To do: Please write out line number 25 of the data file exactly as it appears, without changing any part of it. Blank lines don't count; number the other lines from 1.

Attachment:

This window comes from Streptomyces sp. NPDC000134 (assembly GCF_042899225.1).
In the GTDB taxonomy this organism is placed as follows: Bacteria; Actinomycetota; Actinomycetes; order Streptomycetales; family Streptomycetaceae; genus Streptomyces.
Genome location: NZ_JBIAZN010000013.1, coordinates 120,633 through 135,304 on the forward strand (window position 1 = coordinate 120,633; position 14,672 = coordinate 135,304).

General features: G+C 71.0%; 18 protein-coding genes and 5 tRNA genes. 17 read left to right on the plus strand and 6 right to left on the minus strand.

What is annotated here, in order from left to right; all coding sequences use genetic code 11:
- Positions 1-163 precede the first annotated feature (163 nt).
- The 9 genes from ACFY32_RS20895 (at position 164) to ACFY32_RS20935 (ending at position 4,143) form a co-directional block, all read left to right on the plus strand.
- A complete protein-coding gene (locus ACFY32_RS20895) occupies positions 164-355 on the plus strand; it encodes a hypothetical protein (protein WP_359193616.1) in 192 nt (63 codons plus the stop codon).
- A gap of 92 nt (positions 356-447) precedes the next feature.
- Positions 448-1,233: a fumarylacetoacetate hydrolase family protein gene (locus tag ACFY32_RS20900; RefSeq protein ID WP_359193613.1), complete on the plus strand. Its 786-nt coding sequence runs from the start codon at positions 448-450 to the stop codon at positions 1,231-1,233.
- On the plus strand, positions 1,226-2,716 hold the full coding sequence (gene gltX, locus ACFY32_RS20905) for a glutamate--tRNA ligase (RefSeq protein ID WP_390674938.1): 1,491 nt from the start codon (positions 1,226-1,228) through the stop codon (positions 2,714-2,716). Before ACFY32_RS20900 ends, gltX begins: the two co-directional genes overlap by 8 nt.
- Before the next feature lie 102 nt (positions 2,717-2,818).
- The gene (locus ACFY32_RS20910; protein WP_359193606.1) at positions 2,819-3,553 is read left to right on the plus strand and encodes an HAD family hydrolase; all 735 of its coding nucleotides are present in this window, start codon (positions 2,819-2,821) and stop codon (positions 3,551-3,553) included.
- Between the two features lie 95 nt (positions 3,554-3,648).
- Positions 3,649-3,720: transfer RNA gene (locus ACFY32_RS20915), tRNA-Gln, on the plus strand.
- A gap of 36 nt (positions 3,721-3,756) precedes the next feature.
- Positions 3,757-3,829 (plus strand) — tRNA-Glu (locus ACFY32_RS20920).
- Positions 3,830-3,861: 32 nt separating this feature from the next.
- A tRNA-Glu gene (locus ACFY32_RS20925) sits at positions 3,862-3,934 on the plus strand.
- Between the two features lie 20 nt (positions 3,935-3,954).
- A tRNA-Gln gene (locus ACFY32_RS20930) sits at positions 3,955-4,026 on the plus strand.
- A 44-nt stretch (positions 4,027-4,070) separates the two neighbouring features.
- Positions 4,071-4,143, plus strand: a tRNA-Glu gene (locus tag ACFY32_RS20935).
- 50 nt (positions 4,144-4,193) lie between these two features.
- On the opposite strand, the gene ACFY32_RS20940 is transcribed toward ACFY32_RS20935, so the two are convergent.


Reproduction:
- On the opposite strand, the gene ACFY32_RS20940 is transcribed toward ACFY32_RS20935, so the two are convergent.